"Many relatives of those individuals still residing in Georgia were hesitant to provide any oral histories and archival information ,"Bailey said. "Since the events leading up to the murder of Rev. Robert Stewart's wife, Alice Stewart, and the aftermath, some of the heirs were very reluctant to discuss anything that may point to a relative being a bootlegger, indicted for certain crimes, including homicide, and those who were witnesses and testified otherwise."
The most promising data, other than Denton's validations, came about when one of Rev. Stewart's daughters, Lorene, years later contacted Julie Colombini, Alice Stewart's great-granddaughter . who was living in Japan. Lorene Stewart Butler, as a birthday present to Colombini, chronicled the history of her mother's fate and the monument erected by the KKK in Draketown.
Why was the Klan involved, and who killed Alice Stewart? Why were the felons, murderers and moonshiners not convicted of any crimes, except for three people who, in federal court, received five years only?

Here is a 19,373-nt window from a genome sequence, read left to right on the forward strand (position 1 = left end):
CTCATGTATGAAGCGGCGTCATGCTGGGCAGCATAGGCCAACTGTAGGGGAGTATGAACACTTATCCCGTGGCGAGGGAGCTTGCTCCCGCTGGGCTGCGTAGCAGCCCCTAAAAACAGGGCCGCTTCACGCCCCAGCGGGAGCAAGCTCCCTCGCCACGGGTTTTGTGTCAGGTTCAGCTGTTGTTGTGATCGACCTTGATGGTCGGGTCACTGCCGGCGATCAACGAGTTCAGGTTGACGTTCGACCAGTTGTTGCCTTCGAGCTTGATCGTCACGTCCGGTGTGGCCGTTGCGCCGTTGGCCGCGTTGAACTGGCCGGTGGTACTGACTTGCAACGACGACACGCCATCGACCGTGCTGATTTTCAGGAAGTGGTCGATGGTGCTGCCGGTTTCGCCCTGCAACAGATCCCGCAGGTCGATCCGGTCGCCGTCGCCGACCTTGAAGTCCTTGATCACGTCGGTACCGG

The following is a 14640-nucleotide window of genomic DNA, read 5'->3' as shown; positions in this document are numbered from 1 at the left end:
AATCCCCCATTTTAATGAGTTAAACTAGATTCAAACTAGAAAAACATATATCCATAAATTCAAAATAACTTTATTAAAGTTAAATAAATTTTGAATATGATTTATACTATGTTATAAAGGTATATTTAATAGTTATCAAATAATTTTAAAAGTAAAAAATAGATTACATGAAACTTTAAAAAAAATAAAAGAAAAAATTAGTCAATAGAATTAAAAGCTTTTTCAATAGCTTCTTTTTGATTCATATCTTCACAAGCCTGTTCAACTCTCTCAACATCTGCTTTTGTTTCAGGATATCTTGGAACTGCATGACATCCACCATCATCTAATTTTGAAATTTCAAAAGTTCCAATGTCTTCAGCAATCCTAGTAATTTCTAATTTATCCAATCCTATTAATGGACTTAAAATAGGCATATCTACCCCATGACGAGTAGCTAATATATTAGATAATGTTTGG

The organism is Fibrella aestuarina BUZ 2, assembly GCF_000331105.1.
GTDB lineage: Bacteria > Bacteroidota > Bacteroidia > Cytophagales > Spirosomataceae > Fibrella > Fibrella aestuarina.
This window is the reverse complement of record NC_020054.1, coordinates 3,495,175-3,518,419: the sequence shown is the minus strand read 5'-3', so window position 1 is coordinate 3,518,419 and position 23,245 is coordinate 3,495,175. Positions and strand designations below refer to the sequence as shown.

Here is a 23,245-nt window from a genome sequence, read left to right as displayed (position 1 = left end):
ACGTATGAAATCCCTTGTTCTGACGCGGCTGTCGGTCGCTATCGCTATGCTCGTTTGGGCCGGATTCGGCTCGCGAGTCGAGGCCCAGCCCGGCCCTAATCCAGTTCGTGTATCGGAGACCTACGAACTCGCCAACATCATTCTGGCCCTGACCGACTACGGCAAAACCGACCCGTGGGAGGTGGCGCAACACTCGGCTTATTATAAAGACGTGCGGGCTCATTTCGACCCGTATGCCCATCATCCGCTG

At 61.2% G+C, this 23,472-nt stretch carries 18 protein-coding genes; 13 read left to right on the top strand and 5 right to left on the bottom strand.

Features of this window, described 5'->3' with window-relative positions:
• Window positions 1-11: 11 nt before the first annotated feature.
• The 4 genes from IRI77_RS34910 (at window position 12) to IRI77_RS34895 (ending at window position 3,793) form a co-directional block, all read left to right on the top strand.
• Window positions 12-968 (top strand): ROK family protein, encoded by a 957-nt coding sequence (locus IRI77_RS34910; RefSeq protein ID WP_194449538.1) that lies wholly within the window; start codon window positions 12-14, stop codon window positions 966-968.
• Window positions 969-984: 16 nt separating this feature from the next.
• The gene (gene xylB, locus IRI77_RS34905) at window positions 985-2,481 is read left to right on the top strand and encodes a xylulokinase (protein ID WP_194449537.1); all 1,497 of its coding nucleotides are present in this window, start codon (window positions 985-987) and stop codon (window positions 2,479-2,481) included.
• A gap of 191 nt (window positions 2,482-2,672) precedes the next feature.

- Geoff Parker, The Times Georgian
Where is the moonshiner's automobile with the large hole in the side, shot there by Reverend Robert Stewart 91 years ago in Draketown? Why did the moonshiners attempt to abduct the pastor? Why did they shoot the pastor's wife, Alice, twice - once in the back when she lay face down?
These questions are answered in the new book, Draketown Tragedy, by local co-authors Elaine Bolden Bailey and Patricia Lamar Mullinax.
"Arreda Bingham told me what happened in Draketown when she came into the beauty shop where I worked in 1989. For almost 30 years I've wanted to write this story," explained Trisha Mullinax.
Trisha shared this story of what happened in 1924 to Alice Stewart in Draketown with her friend, Elaine Bailey, who had written a novel Tracks; and, the non-fiction The Explosion in Villa Rica. Elaine was drawn in and for the next year and half these two local ladies researched Draketown history and interviewed historians and old timers in Haralson and adjacent counties.
"For the first six months of research, we came up with more questions than answers," Bailey said. "Where were the court records? Why were the newspapers from 1924 through 1926 missing from the county libraries?"
When interviewing the older folk, they were told, "Oh, we don't talk about that. That was a long time ago." That's what their parents had told them when they questioned why the white marble, 15 foot obelisk stood in the center of Draketown.